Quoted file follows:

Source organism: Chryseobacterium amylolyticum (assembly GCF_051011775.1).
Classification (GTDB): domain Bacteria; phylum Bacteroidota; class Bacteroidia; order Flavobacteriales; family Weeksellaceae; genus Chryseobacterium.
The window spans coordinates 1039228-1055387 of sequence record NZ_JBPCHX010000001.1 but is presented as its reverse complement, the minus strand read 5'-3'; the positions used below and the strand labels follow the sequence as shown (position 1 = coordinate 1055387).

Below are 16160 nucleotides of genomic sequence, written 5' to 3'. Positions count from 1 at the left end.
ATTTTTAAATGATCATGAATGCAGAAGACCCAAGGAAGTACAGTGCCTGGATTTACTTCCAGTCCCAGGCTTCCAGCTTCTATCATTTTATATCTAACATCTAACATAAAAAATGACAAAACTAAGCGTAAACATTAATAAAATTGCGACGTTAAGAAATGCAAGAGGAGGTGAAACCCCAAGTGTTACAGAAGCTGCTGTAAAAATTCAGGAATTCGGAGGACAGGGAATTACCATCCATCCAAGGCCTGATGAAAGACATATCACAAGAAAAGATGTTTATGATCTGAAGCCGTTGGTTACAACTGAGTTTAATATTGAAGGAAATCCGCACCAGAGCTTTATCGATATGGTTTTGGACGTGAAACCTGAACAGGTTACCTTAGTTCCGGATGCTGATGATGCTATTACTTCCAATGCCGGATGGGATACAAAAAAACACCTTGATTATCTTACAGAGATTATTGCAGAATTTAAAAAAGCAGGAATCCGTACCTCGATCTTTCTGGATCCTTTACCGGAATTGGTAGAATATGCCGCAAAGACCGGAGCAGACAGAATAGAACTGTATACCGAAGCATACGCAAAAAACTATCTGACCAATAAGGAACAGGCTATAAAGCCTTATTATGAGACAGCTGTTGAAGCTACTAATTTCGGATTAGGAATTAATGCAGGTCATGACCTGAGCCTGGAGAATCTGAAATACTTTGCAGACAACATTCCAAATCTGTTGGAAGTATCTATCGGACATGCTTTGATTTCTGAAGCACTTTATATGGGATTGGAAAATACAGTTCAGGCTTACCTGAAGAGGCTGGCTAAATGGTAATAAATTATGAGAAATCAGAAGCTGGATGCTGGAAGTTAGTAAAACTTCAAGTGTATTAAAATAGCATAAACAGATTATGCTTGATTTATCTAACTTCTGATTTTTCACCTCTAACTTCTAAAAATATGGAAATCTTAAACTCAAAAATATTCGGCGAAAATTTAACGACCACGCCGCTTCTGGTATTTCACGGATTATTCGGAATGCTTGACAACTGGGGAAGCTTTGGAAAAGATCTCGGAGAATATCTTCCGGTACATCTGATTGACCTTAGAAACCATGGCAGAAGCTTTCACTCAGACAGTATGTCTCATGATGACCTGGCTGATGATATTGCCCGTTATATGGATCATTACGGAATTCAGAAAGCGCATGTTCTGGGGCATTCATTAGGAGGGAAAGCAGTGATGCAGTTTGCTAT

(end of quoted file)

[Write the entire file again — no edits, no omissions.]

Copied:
Source organism: Chryseobacterium amylolyticum (assembly GCF_051011775.1).
Classification (GTDB): domain Bacteria; phylum Bacteroidota; class Bacteroidia; order Flavobacteriales; family Weeksellaceae; genus Chryseobacterium.
The window spans coordinates 1039228-1055387 of sequence record NZ_JBPCHX010000001.1 but is presented as its reverse complement, the minus strand read 5'-3'; the positions used below and the strand labels follow the sequence as shown (position 1 = coordinate 1055387).

Below are 16160 nucleotides of genomic sequence, written 5' to 3'. Positions count from 1 at the left end.
ATTTTTAAATGATCATGAATGCAGAAGACCCAAGGAAGTACAGTGCCTGGATTTACTTCCAGTCCCAGGCTTCCAGCTTCTATCATTTTATATCTAACATCTAACATAAAAAATGACAAAACTAAGCGTAAACATTAATAAAATTGCGACGTTAAGAAATGCAAGAGGAGGTGAAACCCCAAGTGTTACAGAAGCTGCTGTAAAAATTCAGGAATTCGGAGGACAGGGAATTACCATCCATCCAAGGCCTGATGAAAGACATATCACAAGAAAAGATGTTTATGATCTGAAGCCGTTGGTTACAACTGAGTTTAATATTGAAGGAAATCCGCACCAGAGCTTTATCGATATGGTTTTGGACGTGAAACCTGAACAGGTTACCTTAGTTCCGGATGCTGATGATGCTATTACTTCCAATGCCGGATGGGATACAAAAAAACACCTTGATTATCTTACAGAGATTATTGCAGAATTTAAAAAAGCAGGAATCCGTACCTCGATCTTTCTGGATCCTTTACCGGAATTGGTAGAATATGCCGCAAAGACCGGAGCAGACAGAATAGAACTGTATACCGAAGCATACGCAAAAAACTATCTGACCAATAAGGAACAGGCTATAAAGCCTTATTATGAGACAGCTGTTGAAGCTACTAATTTCGGATTAGGAATTAATGCAGGTCATGACCTGAGCCTGGAGAATCTGAAATACTTTGCAGACAACATTCCAAATCTGTTGGAAGTATCTATCGGACATGCTTTGATTTCTGAAGCACTTTATATGGGATTGGAAAATACAGTTCAGGCTTACCTGAAGAGGCTGGCTAAATGGTAATAAATTATGAGAAATCAGAAGCTGGATGCTGGAAGTTAGTAAAACTTCAAGTGTATTAAAATAGCATAAACAGATTATGCTTGATTTATCTAACTTCTGATTTTTCACCTCTAACTTCTAAAAATATGGAAATCTTAAACTCAAAAATATTCGGCGAAAATTTAACGACCACGCCGCTTCTGGTATTTCACGGATTATTCGGAATGCTTGACAACTGGGGAAGCTTTGGAAAAGATCTCGGAGAATATCTTCCGGTACATCTGATTGACCTTAGAAACCATGGCAGAAGCTTTCACTCAGACAGTATGTCTCATGATGACCTGGCTGATGATATTGCCCGTTATATGGATCATTACGGAATTCAGAAAGCGCATGTTCTGGGGCATTCATTAGGAGGGAAAGCAGTGATGCAGTTTGCTAT